Here is a brief history of Zero.
Numbers were used for thousands of years before they used zero. Egyptian hieroglyphics were used as early as 3500 B.C. Egypt did not have - or need - a zero. Even without zero, Egyptians became masters of mathematics.
The Greeks brought mathematics to its highest point in ancient times. Around 500 BC, the Greeks developed a newer more sophisticated system which avoided repeated letters, but both the Egyptian and Greek number systems still had no zeros.
|And yes, the symbol for 80 is Pi|
In 2500 B.C., the Babylonians started to use Base 60 (which is why there are 60 seconds in a minute, and 60 minutes in an hour). They sometimes used a space to represent an empty position. By about 200 A.D., they used a pair of small triangles to represent an empty position. Although the Babylonians never actually invented a zero, they did make the important first step.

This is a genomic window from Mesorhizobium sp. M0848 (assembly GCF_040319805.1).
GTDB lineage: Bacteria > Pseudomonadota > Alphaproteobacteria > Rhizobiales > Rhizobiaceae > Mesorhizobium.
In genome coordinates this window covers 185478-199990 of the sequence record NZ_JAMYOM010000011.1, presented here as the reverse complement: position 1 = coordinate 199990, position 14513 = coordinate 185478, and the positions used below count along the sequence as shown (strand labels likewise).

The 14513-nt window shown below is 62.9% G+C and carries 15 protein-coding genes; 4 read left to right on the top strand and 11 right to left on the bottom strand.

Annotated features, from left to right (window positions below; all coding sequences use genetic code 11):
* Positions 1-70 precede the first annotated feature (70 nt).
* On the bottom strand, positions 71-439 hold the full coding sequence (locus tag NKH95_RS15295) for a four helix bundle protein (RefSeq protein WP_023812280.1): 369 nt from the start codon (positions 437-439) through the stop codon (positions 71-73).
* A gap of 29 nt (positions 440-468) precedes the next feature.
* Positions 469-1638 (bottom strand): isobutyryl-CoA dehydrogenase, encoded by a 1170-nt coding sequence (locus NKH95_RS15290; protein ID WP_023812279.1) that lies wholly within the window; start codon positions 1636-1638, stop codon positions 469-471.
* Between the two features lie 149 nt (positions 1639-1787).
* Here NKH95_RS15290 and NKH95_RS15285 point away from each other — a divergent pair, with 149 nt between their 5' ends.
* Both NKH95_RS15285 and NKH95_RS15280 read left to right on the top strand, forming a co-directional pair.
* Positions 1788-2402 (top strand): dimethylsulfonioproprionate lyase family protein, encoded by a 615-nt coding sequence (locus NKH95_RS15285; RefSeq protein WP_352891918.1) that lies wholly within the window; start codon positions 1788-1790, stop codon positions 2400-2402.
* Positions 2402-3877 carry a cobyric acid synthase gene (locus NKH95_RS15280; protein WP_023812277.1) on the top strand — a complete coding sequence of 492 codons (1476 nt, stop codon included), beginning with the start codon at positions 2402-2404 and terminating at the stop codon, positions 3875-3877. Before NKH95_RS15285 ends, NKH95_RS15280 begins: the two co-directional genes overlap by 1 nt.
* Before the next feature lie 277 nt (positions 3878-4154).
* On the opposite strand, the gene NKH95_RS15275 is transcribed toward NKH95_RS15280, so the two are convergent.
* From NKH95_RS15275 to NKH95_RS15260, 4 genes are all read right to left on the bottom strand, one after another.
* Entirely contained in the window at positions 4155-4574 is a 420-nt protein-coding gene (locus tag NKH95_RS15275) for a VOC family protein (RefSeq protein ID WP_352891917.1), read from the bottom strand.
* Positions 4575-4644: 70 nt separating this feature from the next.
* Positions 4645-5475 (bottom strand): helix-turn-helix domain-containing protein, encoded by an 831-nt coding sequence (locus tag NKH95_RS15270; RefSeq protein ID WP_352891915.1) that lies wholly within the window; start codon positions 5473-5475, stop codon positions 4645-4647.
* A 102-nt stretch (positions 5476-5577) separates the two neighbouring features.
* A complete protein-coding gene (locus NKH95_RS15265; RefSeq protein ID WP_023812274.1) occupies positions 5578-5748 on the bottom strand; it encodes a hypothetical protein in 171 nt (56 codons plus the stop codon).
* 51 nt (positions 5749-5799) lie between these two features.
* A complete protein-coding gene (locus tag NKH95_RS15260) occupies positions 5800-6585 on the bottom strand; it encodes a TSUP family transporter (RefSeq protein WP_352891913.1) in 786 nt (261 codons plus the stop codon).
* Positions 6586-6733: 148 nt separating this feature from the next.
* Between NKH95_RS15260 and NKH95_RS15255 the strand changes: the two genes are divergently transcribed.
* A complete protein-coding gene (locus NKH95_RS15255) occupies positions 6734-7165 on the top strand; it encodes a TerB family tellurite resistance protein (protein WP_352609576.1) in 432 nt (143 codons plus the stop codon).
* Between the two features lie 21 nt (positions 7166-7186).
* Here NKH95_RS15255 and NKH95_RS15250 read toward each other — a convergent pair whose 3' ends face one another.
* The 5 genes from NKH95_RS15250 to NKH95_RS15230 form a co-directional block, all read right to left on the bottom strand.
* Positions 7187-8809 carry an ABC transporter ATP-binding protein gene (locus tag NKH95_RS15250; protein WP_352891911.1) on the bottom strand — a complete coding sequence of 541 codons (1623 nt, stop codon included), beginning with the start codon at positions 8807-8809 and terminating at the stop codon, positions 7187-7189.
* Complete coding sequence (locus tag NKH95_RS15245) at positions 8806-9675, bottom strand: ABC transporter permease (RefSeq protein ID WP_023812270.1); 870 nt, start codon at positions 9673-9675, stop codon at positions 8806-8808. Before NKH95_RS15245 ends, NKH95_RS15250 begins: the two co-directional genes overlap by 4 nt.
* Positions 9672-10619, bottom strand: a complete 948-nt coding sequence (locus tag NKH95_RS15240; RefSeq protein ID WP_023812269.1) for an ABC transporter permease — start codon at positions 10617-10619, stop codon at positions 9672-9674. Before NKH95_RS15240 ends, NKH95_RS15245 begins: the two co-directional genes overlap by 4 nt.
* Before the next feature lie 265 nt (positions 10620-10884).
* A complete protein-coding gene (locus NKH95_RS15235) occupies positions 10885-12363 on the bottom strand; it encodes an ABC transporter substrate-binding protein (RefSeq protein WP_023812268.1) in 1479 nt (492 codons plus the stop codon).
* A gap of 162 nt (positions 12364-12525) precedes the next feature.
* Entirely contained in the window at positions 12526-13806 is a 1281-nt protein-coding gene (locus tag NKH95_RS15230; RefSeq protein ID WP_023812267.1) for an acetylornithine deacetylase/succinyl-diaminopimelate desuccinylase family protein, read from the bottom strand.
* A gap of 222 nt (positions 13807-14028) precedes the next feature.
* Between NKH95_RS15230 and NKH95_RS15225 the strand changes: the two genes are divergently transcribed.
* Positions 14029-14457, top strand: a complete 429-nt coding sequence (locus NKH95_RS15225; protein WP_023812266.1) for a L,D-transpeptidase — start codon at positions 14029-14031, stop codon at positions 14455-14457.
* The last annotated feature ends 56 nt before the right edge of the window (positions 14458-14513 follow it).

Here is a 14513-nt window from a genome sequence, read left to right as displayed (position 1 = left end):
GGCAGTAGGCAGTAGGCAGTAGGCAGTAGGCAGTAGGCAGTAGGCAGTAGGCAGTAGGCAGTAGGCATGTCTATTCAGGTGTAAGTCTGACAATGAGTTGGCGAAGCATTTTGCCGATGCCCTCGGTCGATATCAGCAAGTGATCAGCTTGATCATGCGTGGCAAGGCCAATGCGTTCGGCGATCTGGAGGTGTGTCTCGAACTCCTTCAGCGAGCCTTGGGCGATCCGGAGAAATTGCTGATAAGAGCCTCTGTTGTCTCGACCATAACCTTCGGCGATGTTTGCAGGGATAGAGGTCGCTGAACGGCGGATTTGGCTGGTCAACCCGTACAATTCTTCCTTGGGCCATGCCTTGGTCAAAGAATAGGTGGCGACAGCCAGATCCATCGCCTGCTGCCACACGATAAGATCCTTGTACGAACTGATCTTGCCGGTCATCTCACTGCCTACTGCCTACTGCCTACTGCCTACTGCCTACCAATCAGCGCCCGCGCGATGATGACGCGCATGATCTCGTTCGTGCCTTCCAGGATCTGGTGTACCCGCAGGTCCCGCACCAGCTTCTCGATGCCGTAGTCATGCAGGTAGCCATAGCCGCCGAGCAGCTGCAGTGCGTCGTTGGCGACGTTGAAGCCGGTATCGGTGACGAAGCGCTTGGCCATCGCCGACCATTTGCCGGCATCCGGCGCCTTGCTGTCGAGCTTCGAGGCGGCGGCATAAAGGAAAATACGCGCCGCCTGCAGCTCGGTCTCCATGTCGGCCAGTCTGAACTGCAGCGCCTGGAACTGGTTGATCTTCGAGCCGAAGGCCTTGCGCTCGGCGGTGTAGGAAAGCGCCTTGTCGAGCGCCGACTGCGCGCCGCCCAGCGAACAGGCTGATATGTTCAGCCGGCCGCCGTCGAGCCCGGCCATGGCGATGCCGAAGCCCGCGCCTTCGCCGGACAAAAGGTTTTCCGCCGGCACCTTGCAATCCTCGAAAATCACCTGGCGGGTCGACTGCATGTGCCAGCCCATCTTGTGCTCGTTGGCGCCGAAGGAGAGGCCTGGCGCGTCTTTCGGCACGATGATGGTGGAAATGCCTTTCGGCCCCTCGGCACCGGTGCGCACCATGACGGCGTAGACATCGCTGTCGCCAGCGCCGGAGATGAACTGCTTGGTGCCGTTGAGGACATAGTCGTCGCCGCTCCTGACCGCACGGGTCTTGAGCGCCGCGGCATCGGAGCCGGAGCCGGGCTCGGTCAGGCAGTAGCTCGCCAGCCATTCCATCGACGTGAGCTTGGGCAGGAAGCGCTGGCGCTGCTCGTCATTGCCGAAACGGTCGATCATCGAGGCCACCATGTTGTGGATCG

Hindu culture had a positional number system in base ten. They used a dot to represent an empty place, and was called ‘Sunya’ which meant empty. At this point, the early zero was a placeholder and an aid in calculation. By 500 A.D., the Hindus use a small circle to represent Zero, and was recognized as a numeral.
Arabic people recognized the value of the Hindu system and adapted the numerals and calculations. Word then spread the ideas in their travels The zero was named with the Arabic word ‘sifz’. Fibonacci, after learning Hindu-Arabic numerals from his Arabic tutors, brought news of zero and new computational methods to Europe.
Europeans resisted Hindu-Arabic numerals. At first, the numerals, including zero, were not accepted, even to the point where Florence, Italy, passed a law prohibiting the use of the numerals. Slowly, the numbers became accepted
In the history of culture the discovery of zero will always stand out as one of the greatest single achievements of the human race.
Zero is the number that separates positive numbers from negative numbers. It’s even, it’s the integer that precedes one. Happy A to Z Blogging Challenge!